NEW YORK - He has rubbed elbows with a prince and flown a former president on his private jet. He amassed a fortune that includes a 100-acre island in the Caribbean and one of the biggest mansions in New York.
He has donated tens of millions of dollars to Harvard and other causes, becoming a darling of professors and scientists — all without a college degree.
Jeffrey Epstein has long been an enigma, his ascent shrouded in mystery. Just how a middle-class Brooklyn math whiz became a Wall Street master of high finance with friends in very high places has been a subject of tabloid speculation for years.
Now, the details of Epstein's life and his alleged predilections are coming into sharper focus as federal prosecutors in New York pursue sex-trafficking charges accusing the 66-year-old billionaire of recruiting and abusing dozens of underage girls at his mansions in New York and Palm Beach, Florida, in the early 2000s.
Epstein, who pleaded not guilty Monday, could get up to 45 years in prison if convicted.
The financier avoided a potentially long prison sentence on nearly identical allegations more than a decade ago thanks to a once-secret agreement with federal prosecutors in Florida that has been widely criticized as a sweetheart deal.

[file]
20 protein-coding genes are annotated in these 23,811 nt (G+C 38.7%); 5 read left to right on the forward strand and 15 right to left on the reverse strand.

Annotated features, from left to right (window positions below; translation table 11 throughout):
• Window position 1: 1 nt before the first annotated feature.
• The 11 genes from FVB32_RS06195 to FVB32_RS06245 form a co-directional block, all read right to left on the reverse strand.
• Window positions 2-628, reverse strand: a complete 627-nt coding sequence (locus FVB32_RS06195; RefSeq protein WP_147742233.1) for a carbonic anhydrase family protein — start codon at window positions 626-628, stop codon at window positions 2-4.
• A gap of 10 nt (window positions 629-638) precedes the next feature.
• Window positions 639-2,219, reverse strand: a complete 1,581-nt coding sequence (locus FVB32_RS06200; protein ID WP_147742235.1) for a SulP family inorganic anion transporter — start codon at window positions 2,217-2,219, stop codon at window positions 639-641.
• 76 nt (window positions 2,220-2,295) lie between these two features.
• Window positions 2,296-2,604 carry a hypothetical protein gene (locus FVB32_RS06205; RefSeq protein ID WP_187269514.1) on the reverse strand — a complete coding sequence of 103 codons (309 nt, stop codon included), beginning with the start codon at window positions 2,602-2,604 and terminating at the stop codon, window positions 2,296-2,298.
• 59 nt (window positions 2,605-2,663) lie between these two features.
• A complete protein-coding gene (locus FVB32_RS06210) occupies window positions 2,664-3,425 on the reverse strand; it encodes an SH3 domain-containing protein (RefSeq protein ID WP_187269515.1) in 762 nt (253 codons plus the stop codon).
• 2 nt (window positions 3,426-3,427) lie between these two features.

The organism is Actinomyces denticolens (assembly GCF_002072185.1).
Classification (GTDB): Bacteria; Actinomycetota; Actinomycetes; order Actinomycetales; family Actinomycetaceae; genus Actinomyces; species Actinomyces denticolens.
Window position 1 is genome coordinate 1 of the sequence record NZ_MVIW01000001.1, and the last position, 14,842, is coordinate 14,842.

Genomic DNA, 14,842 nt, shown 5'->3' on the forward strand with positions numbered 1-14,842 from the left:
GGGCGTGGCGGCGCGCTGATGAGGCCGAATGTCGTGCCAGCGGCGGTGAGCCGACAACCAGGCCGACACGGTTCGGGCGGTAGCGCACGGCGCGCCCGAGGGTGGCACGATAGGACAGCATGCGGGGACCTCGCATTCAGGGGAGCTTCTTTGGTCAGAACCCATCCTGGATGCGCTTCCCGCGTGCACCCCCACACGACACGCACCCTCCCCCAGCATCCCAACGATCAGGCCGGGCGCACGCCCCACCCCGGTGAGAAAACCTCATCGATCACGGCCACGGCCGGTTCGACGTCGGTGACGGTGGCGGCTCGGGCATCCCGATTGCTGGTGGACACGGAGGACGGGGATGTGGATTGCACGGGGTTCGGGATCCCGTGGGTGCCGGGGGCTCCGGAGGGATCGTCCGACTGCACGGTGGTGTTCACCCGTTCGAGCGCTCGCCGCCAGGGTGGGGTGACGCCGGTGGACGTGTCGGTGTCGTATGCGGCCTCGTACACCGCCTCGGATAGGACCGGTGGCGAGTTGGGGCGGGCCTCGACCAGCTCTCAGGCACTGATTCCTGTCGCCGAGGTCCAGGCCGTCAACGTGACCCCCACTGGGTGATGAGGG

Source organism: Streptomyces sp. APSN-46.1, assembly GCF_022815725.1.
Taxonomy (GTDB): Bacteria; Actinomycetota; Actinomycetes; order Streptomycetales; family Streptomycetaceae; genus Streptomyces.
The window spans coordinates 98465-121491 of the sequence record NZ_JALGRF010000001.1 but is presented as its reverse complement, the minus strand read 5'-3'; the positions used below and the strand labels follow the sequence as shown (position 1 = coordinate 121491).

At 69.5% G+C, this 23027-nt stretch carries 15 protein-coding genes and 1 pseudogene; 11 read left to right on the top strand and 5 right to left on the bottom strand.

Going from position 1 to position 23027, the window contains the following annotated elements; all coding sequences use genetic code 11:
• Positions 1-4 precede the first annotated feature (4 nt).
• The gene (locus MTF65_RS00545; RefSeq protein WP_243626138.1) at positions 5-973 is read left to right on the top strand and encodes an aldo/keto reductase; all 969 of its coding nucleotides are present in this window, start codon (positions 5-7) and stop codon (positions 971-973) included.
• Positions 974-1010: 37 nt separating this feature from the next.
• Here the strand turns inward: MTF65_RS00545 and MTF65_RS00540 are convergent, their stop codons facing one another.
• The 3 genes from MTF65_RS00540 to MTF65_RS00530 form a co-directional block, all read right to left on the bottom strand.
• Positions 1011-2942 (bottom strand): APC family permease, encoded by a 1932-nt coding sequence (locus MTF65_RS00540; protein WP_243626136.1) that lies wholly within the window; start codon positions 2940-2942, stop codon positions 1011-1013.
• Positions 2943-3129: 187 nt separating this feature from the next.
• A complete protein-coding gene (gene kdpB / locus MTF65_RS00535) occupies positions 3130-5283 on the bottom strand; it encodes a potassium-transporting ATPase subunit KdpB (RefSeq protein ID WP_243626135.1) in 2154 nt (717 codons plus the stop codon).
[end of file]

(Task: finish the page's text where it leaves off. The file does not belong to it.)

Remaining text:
In bringing charges this time, prosecutors in New York said a search of Epstein's Upper East Side mansion over the weekend yielded a vast trove of hundreds or even thousands of lewd photos of young women or girls.
Epstein's defence attorneys contend he never used violence or coerced any of the girls, and that his actions amount, at most, to soliciting prostitution. They say the charges should be dismissed in light of Epstein's earlier plea deal.
"This is ancient stuff," defence attorney Reid Weingarten said during a court appearance Monday.
Epstein has long obscured the source of his wealth. Even after his arrest, he refused to provide authorities with even basic information about his income and assets. His attorney said Epstein's lawyers intend to provide the information but want to make sure it is correct first.